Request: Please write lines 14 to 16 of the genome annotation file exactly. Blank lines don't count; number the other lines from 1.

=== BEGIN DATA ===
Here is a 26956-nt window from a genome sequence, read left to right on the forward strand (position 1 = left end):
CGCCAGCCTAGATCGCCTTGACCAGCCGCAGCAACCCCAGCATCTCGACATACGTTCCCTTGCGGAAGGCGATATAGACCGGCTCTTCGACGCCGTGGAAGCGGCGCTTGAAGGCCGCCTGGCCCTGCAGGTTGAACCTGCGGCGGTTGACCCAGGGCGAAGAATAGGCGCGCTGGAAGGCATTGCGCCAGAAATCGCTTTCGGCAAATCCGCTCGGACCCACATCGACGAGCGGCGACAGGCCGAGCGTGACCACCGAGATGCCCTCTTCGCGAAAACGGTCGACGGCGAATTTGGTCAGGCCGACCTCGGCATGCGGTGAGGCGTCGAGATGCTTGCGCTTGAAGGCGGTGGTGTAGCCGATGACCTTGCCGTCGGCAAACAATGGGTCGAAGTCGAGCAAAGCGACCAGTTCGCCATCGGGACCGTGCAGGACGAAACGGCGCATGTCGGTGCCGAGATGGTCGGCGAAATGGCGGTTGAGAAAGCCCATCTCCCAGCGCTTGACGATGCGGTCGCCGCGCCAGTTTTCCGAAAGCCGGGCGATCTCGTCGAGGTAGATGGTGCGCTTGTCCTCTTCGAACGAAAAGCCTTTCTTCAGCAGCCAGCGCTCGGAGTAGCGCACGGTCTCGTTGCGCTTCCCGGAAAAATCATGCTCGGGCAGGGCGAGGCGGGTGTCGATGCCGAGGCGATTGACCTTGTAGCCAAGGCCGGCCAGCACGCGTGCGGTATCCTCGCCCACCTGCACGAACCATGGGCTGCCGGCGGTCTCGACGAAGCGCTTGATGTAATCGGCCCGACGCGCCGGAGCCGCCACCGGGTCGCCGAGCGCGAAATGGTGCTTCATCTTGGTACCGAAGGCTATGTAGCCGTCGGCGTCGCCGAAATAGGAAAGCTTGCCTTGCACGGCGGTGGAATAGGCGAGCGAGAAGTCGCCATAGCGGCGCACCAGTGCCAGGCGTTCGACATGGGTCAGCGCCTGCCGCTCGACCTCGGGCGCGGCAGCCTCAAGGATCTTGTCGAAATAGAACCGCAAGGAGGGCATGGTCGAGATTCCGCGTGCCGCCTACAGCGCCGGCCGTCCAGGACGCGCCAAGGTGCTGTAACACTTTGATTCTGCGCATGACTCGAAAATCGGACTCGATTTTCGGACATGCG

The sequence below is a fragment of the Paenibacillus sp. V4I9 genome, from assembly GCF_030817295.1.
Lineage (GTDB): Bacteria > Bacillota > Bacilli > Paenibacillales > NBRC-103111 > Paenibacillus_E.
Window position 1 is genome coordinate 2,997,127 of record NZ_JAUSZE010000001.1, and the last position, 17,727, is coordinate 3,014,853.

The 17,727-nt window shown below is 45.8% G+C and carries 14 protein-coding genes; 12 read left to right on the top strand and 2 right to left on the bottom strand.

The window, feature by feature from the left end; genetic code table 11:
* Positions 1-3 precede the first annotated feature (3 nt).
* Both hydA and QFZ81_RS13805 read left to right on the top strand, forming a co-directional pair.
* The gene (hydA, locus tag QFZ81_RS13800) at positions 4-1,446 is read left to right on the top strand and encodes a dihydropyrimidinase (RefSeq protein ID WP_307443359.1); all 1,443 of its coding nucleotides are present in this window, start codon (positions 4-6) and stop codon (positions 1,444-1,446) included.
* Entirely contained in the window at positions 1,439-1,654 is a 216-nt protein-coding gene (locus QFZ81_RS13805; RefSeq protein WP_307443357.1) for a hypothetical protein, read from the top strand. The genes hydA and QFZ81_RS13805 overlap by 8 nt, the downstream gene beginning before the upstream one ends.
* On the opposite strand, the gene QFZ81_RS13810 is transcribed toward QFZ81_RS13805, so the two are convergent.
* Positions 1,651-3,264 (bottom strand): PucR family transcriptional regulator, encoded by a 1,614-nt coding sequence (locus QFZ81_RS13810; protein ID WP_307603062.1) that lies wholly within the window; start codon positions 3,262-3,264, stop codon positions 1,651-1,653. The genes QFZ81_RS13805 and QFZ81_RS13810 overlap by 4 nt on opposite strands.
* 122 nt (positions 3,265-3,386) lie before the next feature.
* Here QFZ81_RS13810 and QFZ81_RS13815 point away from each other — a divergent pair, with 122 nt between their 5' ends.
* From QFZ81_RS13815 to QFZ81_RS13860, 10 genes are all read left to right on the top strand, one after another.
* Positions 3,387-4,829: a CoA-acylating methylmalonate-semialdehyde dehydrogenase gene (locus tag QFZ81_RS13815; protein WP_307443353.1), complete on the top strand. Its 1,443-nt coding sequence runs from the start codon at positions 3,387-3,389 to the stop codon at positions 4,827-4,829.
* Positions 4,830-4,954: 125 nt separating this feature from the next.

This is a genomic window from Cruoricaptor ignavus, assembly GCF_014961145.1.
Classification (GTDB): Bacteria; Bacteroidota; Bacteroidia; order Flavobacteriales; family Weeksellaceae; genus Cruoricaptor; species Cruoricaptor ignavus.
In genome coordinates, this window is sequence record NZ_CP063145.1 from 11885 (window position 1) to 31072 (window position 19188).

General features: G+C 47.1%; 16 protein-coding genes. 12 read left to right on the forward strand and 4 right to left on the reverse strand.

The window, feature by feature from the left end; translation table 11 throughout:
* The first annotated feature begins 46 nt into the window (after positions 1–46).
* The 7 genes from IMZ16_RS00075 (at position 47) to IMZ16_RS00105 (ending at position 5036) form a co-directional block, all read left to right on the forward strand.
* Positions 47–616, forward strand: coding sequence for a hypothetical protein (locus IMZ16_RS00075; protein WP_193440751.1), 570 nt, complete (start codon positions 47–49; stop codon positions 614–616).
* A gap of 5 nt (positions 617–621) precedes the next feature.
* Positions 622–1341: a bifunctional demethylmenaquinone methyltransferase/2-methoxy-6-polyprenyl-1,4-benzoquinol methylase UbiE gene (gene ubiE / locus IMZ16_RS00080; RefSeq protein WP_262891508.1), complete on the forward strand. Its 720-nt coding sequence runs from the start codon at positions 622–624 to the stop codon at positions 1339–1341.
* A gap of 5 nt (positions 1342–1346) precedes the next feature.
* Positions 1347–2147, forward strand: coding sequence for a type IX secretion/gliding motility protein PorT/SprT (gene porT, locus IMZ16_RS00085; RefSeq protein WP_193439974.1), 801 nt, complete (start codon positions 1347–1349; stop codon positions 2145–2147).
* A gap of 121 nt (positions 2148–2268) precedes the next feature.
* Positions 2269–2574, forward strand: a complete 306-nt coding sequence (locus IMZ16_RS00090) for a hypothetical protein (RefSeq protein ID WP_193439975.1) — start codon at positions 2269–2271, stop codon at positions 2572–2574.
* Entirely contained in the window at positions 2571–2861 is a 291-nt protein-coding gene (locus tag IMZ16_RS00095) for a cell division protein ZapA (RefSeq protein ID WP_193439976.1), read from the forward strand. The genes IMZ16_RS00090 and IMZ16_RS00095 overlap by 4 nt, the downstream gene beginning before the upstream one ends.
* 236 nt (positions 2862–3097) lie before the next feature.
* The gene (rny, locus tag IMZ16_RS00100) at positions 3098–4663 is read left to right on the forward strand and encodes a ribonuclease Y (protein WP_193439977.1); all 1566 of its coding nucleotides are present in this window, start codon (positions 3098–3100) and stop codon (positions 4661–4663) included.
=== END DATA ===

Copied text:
* 122 nt (positions 3,265-3,386) lie before the next feature.
* Here QFZ81_RS13810 and QFZ81_RS13815 point away from each other — a divergent pair, with 122 nt between their 5' ends.
* From QFZ81_RS13815 to QFZ81_RS13860, 10 genes are all read left to right on the top strand, one after another.